Being a relatively recent adopter of the 3DS (about a month now), I have become well acquainted with the system’s strengths and weaknesses. It has great graphical capabilities, fits pleasingly in the hands, has immense potential for future enjoyment (I’ve said as much in our podcasts) and genuinely feels like a “next-gen handheld”. On the other hand, it runs out of power at a moments notice, is currently bereft of many “Triple-A” games (although that is changing rapidly) and has finicky 3D that, although awesome when it works, will boil your viscous fluid inside your eyeballs if you hold it wrong.
But as any gamer will tell you, all games begin and end with their controls. A game can have kickass, well, EVERYTHING, but will be utterly sunk if it controls horribly. It doesn’t even have to control terribly, to be honest. If there is a consistent issue where you actually have to take time to finagle around with the controls so that you can do what you want, then there is an issue.
Handhelds are becoming closer to console experiences every generation. Actually, with the 3DS and Vita, one could argue that, content and production wise, they are already there. But there has always been an issue with control on handhelds, as the decrease in button real estate means having to trim down the number of them to accommodate the portablility of the device. When games were simple, mostly 2D sidescrollers and puzzlers, this wasn’t an issue. But consider this: the original Gameboy Pocket had five buttons on it: direction pad, “A”, “B”, “start” and “select”. The DS? It has nine: all the aforementioned ones, plus two shoulder buttons and two additional face buttons.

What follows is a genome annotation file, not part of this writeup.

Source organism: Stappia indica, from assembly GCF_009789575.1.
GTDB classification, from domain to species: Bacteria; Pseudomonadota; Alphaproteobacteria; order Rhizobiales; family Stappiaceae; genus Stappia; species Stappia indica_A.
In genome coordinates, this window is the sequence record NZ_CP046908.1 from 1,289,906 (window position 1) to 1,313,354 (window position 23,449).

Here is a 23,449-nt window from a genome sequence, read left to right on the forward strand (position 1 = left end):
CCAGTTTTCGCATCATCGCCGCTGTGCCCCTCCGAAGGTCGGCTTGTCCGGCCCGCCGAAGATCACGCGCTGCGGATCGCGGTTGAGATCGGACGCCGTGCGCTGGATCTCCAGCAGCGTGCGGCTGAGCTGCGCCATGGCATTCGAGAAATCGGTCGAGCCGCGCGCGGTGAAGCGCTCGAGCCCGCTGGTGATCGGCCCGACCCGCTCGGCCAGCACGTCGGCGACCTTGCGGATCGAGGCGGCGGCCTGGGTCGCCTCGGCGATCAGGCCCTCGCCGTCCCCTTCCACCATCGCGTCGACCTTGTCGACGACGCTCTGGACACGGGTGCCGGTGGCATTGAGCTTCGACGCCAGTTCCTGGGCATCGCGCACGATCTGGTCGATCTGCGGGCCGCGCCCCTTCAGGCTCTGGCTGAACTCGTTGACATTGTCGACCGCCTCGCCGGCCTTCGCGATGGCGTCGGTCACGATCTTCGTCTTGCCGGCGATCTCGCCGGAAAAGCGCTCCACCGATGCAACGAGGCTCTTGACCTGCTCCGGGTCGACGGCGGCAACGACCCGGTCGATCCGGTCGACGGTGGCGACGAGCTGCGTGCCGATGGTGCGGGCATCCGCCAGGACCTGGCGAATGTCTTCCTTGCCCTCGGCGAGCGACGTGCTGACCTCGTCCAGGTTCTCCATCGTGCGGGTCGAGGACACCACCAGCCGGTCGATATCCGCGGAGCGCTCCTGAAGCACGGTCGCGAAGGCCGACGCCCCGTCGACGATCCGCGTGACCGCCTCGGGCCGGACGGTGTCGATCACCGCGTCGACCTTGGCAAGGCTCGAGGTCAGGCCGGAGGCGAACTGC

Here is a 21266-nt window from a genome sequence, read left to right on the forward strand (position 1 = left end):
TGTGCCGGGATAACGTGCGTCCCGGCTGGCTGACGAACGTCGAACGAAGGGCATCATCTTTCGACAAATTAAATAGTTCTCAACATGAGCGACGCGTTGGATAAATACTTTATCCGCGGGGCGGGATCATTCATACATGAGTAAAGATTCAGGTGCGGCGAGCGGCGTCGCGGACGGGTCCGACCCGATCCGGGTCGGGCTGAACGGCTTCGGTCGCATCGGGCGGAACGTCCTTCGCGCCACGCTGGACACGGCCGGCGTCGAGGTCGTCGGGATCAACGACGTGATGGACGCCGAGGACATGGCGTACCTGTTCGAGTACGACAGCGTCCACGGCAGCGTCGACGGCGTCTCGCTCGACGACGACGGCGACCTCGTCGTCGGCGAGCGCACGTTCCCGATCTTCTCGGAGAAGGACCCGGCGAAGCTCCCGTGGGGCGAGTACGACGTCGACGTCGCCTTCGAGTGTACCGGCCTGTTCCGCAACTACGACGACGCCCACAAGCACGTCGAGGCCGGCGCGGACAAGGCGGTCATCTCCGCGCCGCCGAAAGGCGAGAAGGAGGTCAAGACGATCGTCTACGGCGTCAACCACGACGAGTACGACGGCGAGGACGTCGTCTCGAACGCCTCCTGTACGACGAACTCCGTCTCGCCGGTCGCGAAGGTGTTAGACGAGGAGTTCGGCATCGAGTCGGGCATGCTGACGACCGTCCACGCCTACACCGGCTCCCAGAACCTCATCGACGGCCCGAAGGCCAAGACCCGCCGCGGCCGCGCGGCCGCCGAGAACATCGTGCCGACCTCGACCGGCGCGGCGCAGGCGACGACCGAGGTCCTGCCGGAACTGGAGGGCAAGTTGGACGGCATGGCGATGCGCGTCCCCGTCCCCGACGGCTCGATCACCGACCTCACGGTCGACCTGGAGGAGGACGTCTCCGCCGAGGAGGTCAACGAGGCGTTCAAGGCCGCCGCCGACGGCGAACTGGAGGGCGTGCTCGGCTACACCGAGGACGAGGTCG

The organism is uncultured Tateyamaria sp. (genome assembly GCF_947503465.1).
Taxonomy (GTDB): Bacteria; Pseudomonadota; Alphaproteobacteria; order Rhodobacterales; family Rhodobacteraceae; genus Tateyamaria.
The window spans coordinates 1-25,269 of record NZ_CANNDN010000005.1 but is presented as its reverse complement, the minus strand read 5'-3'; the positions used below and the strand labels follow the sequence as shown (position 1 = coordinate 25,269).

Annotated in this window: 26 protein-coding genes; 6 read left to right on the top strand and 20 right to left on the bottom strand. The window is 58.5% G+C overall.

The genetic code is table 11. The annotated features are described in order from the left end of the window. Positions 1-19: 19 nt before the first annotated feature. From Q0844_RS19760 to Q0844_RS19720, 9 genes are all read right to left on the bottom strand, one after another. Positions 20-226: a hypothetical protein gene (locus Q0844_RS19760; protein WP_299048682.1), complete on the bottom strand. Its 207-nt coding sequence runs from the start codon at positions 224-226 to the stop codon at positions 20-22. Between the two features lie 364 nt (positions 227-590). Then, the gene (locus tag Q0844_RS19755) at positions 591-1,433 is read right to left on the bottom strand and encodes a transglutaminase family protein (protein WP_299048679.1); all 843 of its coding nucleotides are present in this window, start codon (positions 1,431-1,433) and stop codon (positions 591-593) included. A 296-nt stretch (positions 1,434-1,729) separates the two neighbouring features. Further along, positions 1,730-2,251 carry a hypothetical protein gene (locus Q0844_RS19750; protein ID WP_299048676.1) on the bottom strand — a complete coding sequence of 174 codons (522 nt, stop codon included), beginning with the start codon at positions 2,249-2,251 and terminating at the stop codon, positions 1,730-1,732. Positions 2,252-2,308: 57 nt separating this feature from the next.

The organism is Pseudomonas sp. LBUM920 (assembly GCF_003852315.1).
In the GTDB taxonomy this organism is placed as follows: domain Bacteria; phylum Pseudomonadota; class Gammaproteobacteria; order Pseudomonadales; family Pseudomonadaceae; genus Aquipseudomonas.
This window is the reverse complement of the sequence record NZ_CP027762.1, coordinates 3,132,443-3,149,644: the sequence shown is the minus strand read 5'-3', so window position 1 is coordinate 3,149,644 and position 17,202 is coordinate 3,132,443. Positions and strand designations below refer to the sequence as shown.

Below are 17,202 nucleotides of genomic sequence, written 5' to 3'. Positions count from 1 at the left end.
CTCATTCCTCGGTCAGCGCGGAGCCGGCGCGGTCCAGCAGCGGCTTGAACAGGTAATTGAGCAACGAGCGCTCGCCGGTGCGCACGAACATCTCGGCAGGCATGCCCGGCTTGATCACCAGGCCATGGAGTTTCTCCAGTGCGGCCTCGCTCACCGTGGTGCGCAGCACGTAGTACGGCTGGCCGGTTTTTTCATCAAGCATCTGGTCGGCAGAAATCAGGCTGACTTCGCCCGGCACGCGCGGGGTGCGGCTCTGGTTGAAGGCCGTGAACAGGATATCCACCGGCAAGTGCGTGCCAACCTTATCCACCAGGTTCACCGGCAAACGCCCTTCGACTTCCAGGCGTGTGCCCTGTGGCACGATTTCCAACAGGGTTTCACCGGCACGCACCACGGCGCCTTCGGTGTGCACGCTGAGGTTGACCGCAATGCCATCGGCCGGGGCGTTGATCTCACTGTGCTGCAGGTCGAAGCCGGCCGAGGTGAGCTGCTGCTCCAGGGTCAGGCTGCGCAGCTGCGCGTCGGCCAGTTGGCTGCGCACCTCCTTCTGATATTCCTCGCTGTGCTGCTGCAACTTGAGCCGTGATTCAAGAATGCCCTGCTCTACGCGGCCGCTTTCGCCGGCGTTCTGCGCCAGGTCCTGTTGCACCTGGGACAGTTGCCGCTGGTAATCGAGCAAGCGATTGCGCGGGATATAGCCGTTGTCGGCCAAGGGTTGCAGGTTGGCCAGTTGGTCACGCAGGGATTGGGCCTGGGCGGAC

And now the 3DS has added a control stick (in this case, a “Circle Pad”, but it serves the same purpose), just like the PSP before it (there called the “Analogue Nub). We seem to forget, since it has become so natural to us, just how integral the control stick has become to the frequently intricate and precise controls that games require. And anyone who asks why the system needs a second stick has obviously never played a modern platformer or action RPG. Go ahead, play a game without a second stick for item management, or sweet Jesus help us, camera control.
It’s obvious from everything we’ve seen so far that Nintendo plans to have some very complex experiences on it’s new handheld. And there is no doubt that an additional stick, and the increase in controller fidelity, would help help that cause. So, thoughts that this should have been there from the beginning notwithstanding, I support this endeavor, and will definitely watch it’s use with great interest.